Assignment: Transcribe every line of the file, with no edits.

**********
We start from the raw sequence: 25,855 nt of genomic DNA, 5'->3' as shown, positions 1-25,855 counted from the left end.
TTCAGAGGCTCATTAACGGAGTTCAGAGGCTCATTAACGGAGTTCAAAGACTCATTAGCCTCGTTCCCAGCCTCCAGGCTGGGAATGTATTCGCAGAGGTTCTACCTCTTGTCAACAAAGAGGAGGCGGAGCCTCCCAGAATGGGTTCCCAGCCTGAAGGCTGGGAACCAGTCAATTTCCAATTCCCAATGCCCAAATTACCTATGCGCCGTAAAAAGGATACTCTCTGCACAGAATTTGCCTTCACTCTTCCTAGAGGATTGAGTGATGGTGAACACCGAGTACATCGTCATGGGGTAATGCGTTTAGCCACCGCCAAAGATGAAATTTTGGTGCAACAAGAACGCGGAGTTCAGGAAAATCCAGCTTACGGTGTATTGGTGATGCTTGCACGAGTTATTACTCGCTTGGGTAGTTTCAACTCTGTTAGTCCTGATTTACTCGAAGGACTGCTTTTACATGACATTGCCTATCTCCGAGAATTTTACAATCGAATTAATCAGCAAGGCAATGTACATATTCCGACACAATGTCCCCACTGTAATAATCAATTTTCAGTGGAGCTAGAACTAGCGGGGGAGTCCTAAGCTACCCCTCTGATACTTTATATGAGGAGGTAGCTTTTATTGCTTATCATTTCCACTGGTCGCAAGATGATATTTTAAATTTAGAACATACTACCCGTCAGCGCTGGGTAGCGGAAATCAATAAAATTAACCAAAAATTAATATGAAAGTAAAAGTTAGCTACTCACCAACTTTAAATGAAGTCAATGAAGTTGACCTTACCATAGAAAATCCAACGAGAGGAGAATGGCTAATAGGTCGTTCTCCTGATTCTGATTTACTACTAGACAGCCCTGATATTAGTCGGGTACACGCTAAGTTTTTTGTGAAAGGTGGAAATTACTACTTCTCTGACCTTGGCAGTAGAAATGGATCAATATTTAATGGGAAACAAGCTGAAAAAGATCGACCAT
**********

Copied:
We start from the raw sequence: 25,855 nt of genomic DNA, 5'->3' as shown, positions 1-25,855 counted from the left end.
TTCAGAGGCTCATTAACGGAGTTCAGAGGCTCATTAACGGAGTTCAAAGACTCATTAGCCTCGTTCCCAGCCTCCAGGCTGGGAATGTATTCGCAGAGGTTCTACCTCTTGTCAACAAAGAGGAGGCGGAGCCTCCCAGAATGGGTTCCCAGCCTGAAGGCTGGGAACCAGTCAATTTCCAATTCCCAATGCCCAAATTACCTATGCGCCGTAAAAAGGATACTCTCTGCACAGAATTTGCCTTCACTCTTCCTAGAGGATTGAGTGATGGTGAACACCGAGTACATCGTCATGGGGTAATGCGTTTAGCCACCGCCAAAGATGAAATTTTGGTGCAACAAGAACGCGGAGTTCAGGAAAATCCAGCTTACGGTGTATTGGTGATGCTTGCACGAGTTATTACTCGCTTGGGTAGTTTCAACTCTGTTAGTCCTGATTTACTCGAAGGACTGCTTTTACATGACATTGCCTATCTCCGAGAATTTTACAATCGAATTAATCAGCAAGGCAATGTACATATTCCGACACAATGTCCCCACTGTAATAATCAATTTTCAGTGGAGCTAGAACTAGCGGGGGAGTCCTAAGCTACCCCTCTGATACTTTATATGAGGAGGTAGCTTTTATTGCTTATCATTTCCACTGGTCGCAAGATGATATTTTAAATTTAGAACATACTACCCGTCAGCGCTGGGTAGCGGAAATCAATAAAATTAACCAAAAATTAATATGAAAGTAAAAGTTAGCTACTCACCAACTTTAAATGAAGTCAATGAAGTTGACCTTACCATAGAAAATCCAACGAGAGGAGAATGGCTAATAGGTCGTTCTCCTGATTCTGATTTACTACTAGACAGCCCTGATATTAGTCGGGTACACGCTAAGTTTTTTGTGAAAGGTGGAAATTACTACTTCTCTGACCTTGGCAGTAGAAATGGATCAATATTTAATGGGAAACAAGCTGAAAAAGATCGACCAT